The developing crisis over Iran’s nuclear program is mostly unappreciated in this country. And yet that crisis could lead to a nuclear holocaust that could immediately affect not only Iran, but Afghanistan, Pakistan, India and even China. At least some of the Philippines’ 1.5 million Overseas Workers would also be affected.
The primary danger is the United States’ or Israel’s attacking Iran either separately, together, or in concert with whatever other countries the US can intimidate or bribe into participation. With its forces bogged down in a long war in Iraq, the US is not likely to send in ground forces to overthrow the Iranian government and occupy Iran. It will instead attack Iran with nuclear weapons for a quick and decisive victory that would leave the country in shambles and overthrow or kill its current rulers.
US military spokesmen have repeatedly claimed that these weapons would be used only against military targets. They are also far less powerful than the bomb the US dropped on Hiroshima, Japan on August 6, 1945. What’s more, they can be delivered with such pinpoint accuracy as to cause practically no harm to non-combatants.
Hiroshima and Nagasaki themselves were described as purely military targets by the US. The bombs nevertheless caused some 400,000 direct, mostly civilian casualties.
The bone of contention over Iran is that country’s nuclear program, which it insists is devoted solely to the peaceful uses the Nuclear Non-Proliferation Treaty (NPT) allows. But the United States and most European countries including France and Germany claim it’s meant to produce nuclear weapons, and that Iran is in violation of the NPT to which Iran is a signatory.
It goes without saying that the British government is part of the European chorus, which favors “engagement” with Iran through diplomacy and negotiations. The United States, however, favors the “isolation” of Iran through a UN Security Council (SC) mandate legitimizing a primarily US attack on Iran.
Such a mandate is at the moment unlikely. The UN’s own International Atomic Energy Agency (IAEA) has not found any evidence that Iran is manufacturing nuclear weapons. What’s more, China, a permanent member of the Security Council, is likely to veto any SC mandate to attack Iran.
But with or without UN sanction the US and its ally, Israel, have been discussing an attack on Iran since last year. Like Saddam Hussein’s Iraq, Iran is committed to the destruction of Israel, and what’s more, is accused of harboring terrorists and sponsoring terrorism. Prior to the war on Iraq, US President George W. Bush labeled Iran part of the “axis of evil” threatening the world, together with Iraq and North Korea.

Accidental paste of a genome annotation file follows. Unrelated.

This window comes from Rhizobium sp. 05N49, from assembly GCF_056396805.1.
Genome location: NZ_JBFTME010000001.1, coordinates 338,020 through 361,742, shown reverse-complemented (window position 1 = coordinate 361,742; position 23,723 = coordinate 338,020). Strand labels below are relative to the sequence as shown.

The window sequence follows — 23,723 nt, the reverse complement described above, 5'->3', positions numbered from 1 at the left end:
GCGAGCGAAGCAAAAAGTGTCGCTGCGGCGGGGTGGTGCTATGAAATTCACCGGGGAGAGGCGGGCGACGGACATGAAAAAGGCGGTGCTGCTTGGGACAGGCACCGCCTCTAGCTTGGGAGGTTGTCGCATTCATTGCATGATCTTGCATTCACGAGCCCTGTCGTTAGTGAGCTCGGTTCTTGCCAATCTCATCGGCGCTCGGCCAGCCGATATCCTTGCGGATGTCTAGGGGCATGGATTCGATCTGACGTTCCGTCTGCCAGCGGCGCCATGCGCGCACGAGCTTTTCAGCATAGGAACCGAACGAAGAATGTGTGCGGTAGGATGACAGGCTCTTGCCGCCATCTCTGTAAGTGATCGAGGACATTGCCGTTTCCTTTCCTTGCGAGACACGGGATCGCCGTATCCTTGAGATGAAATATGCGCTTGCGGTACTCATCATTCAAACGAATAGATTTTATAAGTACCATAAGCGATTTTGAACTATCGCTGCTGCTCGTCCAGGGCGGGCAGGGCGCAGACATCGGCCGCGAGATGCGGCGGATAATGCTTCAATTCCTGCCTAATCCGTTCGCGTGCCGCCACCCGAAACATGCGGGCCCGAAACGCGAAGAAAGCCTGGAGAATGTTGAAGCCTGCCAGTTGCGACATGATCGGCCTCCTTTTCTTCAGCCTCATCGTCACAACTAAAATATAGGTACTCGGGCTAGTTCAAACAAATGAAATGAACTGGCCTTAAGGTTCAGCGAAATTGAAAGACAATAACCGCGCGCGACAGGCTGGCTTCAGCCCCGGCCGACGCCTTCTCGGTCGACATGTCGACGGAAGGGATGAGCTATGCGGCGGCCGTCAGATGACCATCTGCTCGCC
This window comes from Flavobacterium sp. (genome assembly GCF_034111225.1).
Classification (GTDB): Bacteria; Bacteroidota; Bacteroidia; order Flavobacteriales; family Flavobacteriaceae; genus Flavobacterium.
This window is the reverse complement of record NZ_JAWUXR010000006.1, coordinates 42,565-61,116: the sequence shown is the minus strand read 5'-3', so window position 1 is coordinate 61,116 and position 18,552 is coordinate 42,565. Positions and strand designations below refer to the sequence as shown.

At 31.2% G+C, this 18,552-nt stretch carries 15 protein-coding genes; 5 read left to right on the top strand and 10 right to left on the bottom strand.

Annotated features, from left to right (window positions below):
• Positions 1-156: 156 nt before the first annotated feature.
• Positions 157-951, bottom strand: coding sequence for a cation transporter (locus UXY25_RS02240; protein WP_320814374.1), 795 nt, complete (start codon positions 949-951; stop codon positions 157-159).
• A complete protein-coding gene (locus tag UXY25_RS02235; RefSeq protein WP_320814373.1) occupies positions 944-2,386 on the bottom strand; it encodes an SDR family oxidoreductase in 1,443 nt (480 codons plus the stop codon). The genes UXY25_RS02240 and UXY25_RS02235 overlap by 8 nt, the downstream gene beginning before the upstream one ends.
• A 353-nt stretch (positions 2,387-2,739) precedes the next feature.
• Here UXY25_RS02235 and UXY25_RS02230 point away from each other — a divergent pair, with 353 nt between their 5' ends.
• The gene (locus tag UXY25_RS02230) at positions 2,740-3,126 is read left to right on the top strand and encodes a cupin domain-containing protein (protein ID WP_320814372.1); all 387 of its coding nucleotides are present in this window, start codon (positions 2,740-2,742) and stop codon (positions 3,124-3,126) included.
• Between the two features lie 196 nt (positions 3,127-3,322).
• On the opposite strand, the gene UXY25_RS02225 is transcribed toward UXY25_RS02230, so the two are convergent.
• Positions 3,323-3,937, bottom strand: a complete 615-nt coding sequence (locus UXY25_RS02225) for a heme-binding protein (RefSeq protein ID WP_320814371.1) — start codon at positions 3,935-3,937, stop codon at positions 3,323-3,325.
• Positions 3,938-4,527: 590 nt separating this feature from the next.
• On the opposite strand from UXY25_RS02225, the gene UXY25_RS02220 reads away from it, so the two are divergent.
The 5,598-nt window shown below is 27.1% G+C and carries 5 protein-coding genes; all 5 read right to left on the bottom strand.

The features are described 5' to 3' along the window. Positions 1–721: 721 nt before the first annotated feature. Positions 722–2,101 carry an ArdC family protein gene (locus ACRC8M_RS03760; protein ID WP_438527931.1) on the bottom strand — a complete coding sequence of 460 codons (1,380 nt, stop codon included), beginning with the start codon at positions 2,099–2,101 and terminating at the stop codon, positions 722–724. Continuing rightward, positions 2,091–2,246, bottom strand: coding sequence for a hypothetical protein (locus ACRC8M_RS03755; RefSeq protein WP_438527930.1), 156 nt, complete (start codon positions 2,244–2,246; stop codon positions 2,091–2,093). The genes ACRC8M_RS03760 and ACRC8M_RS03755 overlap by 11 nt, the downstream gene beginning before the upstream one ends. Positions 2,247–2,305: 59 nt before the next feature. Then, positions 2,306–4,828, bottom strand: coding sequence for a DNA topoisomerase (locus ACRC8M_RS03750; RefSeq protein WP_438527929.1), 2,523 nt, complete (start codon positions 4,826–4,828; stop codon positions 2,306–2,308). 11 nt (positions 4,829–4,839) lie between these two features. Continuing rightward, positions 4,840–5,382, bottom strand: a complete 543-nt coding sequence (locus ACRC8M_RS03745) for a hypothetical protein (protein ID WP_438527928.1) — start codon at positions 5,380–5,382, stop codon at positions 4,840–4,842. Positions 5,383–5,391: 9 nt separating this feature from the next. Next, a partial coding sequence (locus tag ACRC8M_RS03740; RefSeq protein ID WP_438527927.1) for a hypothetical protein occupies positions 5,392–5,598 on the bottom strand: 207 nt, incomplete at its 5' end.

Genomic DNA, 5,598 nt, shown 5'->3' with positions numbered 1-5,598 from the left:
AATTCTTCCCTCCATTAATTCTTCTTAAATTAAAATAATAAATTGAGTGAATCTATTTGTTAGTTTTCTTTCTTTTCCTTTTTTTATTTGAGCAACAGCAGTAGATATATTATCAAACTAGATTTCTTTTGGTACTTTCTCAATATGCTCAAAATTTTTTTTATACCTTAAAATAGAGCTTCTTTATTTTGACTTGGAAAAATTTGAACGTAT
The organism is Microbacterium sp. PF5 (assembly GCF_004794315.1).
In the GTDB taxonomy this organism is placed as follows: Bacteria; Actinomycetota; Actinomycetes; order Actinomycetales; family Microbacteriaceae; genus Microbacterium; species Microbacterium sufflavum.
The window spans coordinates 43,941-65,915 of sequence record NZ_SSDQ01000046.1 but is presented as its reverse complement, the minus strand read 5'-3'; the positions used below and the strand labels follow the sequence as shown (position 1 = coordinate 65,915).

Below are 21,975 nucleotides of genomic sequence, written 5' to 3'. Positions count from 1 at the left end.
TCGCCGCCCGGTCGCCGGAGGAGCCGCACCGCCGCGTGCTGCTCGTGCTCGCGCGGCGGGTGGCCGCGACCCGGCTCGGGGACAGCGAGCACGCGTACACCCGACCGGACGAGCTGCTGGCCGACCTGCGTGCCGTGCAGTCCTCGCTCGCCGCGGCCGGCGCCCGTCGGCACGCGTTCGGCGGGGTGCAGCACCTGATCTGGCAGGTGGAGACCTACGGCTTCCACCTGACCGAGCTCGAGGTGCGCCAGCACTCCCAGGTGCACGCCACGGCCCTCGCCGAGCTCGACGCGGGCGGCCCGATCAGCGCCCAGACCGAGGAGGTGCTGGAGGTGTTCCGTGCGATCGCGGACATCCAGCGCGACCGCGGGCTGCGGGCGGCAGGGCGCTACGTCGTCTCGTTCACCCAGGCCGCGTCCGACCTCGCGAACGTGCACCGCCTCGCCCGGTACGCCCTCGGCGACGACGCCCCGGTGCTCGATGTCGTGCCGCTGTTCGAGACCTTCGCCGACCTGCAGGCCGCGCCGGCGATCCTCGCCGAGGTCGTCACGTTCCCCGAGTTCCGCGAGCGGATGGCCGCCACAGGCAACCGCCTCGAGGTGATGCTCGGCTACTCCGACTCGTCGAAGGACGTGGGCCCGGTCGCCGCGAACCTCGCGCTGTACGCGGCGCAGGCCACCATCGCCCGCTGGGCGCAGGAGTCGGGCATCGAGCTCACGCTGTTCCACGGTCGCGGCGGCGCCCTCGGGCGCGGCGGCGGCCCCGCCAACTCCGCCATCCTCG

A US attack can be premised on the idea that while Iran may not have nuclear weapons, it can have them within a few years—which would be grounds enough for a US pre-emptive strike.
But while anti-terrorism is the excuse for US hostility, the real reason as in Iraq are the oceans of oil and natural gas Iran is practically afloat on. In US and Israeli government circles, the necessity for an attack on Iran is thus a given for both the stated (anti-terrorism and global security) as well as the real (US dominance and control over resources) reasons.
The conservative newspaper the Washington Times reported last January, for example, that the consensus among US military and Israeli planners is that it is the United States more than Israel that could inflict the most damage on “Iraq’s nuclear weapons program.” They’re not debating whether Iran indeed has such a program. What they’re debating is who can best destroy Iran’s nuclear facilities.
The nuclear facilities do exist, but the IAEIA has found no evidence they’re producing or intend to produce nuclear weapons. Iran has allowed IAEA inspections it describes as “intrusive” since 2003 under the terms of the IAEA’s Additional Protocol. It is enriching uranium, but well below weapons grade levels. Iran insists that it is entitled to the use of atomic energy for peaceful uses and that what the US and Europe are demanding is that it deny itself the technology’s advantages.
Given at least the possibility that Iran may indeed not be engaged in the manufacture of nuclear weapons, it seems reasonable to continue diplomatic contacts and negotiations with its government. The US, however, has persisted, despite IAEA doubts, in its claim that Iran is a threat to US and world security and must be attacked before it can manufacture and use those weapons.
Never mind that in Iran as in Iraq those weapons may not exist. Since 2002 the US has claimed the right to use force against countries that may have or are likely to have weapons of mass destruction (WMDs), whether nuclear, chemical or biological. Together with this (Bush) doctrine of pre-emption, the US defense and military establishment has also adopted a policy allowing commanders to request presidential approval for the use of tactical nuclear weapons against countries or terrorist groups they presume have WMDs.
The use of nuclear bombs, with its promise of instant devastation and military success, and with no one capable of retaliating, could be too tempting to resist. Given the US military’s deliberate and misleading downplaying of these weapons’ impact on the civilian population, it would not be too much of a burden on US commanders’ consciences either.
In the case of Iran, the US military would most probably use nuclear bombs to destroy facilities it claims are buried underground, and to cripple Iranian military capability. Prevailing winds would spread the resulting radioactive fallout west of Iran to Afghanistan, Pakistan, India and even parts of China. The fallout may not kill immediately, but will kill millions over the long-term. Anyone who thinks the United States government would care enough to rethink its plans given this potential horror is living in another planet.